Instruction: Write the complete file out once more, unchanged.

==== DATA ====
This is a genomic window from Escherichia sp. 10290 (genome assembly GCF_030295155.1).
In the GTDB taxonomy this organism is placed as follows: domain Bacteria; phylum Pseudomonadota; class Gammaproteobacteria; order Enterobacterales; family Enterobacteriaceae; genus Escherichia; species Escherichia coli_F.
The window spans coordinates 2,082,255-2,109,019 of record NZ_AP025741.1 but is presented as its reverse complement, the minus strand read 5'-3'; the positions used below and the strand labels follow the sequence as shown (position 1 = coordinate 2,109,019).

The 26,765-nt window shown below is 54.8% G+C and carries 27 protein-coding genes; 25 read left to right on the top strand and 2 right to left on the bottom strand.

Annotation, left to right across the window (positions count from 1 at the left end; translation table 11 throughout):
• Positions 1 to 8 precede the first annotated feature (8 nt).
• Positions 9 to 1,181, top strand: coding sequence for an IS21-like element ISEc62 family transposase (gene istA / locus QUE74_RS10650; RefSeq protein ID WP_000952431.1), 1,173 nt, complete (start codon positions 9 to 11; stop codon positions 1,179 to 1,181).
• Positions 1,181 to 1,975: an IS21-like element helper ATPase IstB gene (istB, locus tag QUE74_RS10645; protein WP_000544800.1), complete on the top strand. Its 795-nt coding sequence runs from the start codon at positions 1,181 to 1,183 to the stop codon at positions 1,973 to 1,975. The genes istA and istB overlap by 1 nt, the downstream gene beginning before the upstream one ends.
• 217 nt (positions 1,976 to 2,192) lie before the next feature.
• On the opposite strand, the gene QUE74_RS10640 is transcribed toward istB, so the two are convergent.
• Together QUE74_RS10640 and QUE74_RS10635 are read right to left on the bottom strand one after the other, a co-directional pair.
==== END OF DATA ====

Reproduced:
This is a genomic window from Escherichia sp. 10290 (genome assembly GCF_030295155.1).
In the GTDB taxonomy this organism is placed as follows: domain Bacteria; phylum Pseudomonadota; class Gammaproteobacteria; order Enterobacterales; family Enterobacteriaceae; genus Escherichia; species Escherichia coli_F.
The window spans coordinates 2,082,255-2,109,019 of record NZ_AP025741.1 but is presented as its reverse complement, the minus strand read 5'-3'; the positions used below and the strand labels follow the sequence as shown (position 1 = coordinate 2,109,019).

The 26,765-nt window shown below is 54.8% G+C and carries 27 protein-coding genes; 25 read left to right on the top strand and 2 right to left on the bottom strand.

Annotation, left to right across the window (positions count from 1 at the left end; translation table 11 throughout):
• Positions 1 to 8 precede the first annotated feature (8 nt).
• Positions 9 to 1,181, top strand: coding sequence for an IS21-like element ISEc62 family transposase (gene istA / locus QUE74_RS10650; RefSeq protein ID WP_000952431.1), 1,173 nt, complete (start codon positions 9 to 11; stop codon positions 1,179 to 1,181).
• Positions 1,181 to 1,975: an IS21-like element helper ATPase IstB gene (istB, locus tag QUE74_RS10645; protein WP_000544800.1), complete on the top strand. Its 795-nt coding sequence runs from the start codon at positions 1,181 to 1,183 to the stop codon at positions 1,973 to 1,975. The genes istA and istB overlap by 1 nt, the downstream gene beginning before the upstream one ends.
• 217 nt (positions 1,976 to 2,192) lie before the next feature.
• On the opposite strand, the gene QUE74_RS10640 is transcribed toward istB, so the two are convergent.
• Together QUE74_RS10640 and QUE74_RS10635 are read right to left on the bottom strand one after the other, a co-directional pair.